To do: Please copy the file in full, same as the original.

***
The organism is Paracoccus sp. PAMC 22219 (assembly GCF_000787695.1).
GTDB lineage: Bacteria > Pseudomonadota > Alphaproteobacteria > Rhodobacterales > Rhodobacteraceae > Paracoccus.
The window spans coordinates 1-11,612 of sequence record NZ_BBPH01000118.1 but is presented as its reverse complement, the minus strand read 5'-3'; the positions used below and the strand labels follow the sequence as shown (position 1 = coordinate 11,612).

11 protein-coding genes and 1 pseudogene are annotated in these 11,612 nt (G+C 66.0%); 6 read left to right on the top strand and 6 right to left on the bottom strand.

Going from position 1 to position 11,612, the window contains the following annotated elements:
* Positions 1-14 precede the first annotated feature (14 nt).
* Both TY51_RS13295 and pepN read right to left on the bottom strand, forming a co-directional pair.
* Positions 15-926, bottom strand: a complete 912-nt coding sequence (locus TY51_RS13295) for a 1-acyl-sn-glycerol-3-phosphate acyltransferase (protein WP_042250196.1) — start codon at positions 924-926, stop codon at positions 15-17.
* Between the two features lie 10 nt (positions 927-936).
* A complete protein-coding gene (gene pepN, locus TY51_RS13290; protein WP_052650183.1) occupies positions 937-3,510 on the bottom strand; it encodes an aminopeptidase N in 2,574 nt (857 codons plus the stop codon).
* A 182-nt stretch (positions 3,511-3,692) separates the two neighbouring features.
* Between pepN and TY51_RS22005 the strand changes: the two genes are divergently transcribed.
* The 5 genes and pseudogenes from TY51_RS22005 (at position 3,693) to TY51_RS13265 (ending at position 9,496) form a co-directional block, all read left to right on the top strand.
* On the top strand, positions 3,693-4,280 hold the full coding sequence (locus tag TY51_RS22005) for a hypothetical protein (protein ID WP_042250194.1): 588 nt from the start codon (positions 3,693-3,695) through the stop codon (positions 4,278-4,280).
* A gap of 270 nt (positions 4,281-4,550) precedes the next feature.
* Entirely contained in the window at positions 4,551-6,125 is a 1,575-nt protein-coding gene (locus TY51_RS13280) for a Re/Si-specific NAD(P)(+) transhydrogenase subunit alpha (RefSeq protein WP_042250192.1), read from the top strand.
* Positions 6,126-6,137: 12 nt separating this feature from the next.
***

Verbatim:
The organism is Paracoccus sp. PAMC 22219 (assembly GCF_000787695.1).
GTDB lineage: Bacteria > Pseudomonadota > Alphaproteobacteria > Rhodobacterales > Rhodobacteraceae > Paracoccus.
The window spans coordinates 1-11,612 of sequence record NZ_BBPH01000118.1 but is presented as its reverse complement, the minus strand read 5'-3'; the positions used below and the strand labels follow the sequence as shown (position 1 = coordinate 11,612).

11 protein-coding genes and 1 pseudogene are annotated in these 11,612 nt (G+C 66.0%); 6 read left to right on the top strand and 6 right to left on the bottom strand.

Going from position 1 to position 11,612, the window contains the following annotated elements:
* Positions 1-14 precede the first annotated feature (14 nt).
* Both TY51_RS13295 and pepN read right to left on the bottom strand, forming a co-directional pair.
* Positions 15-926, bottom strand: a complete 912-nt coding sequence (locus TY51_RS13295) for a 1-acyl-sn-glycerol-3-phosphate acyltransferase (protein WP_042250196.1) — start codon at positions 924-926, stop codon at positions 15-17.
* Between the two features lie 10 nt (positions 927-936).
* A complete protein-coding gene (gene pepN, locus TY51_RS13290; protein WP_052650183.1) occupies positions 937-3,510 on the bottom strand; it encodes an aminopeptidase N in 2,574 nt (857 codons plus the stop codon).
* A 182-nt stretch (positions 3,511-3,692) separates the two neighbouring features.
* Between pepN and TY51_RS22005 the strand changes: the two genes are divergently transcribed.
* The 5 genes and pseudogenes from TY51_RS22005 (at position 3,693) to TY51_RS13265 (ending at position 9,496) form a co-directional block, all read left to right on the top strand.
* On the top strand, positions 3,693-4,280 hold the full coding sequence (locus tag TY51_RS22005) for a hypothetical protein (protein ID WP_042250194.1): 588 nt from the start codon (positions 3,693-3,695) through the stop codon (positions 4,278-4,280).
* A gap of 270 nt (positions 4,281-4,550) precedes the next feature.
* Entirely contained in the window at positions 4,551-6,125 is a 1,575-nt protein-coding gene (locus TY51_RS13280) for a Re/Si-specific NAD(P)(+) transhydrogenase subunit alpha (RefSeq protein WP_042250192.1), read from the top strand.
* Positions 6,126-6,137: 12 nt separating this feature from the next.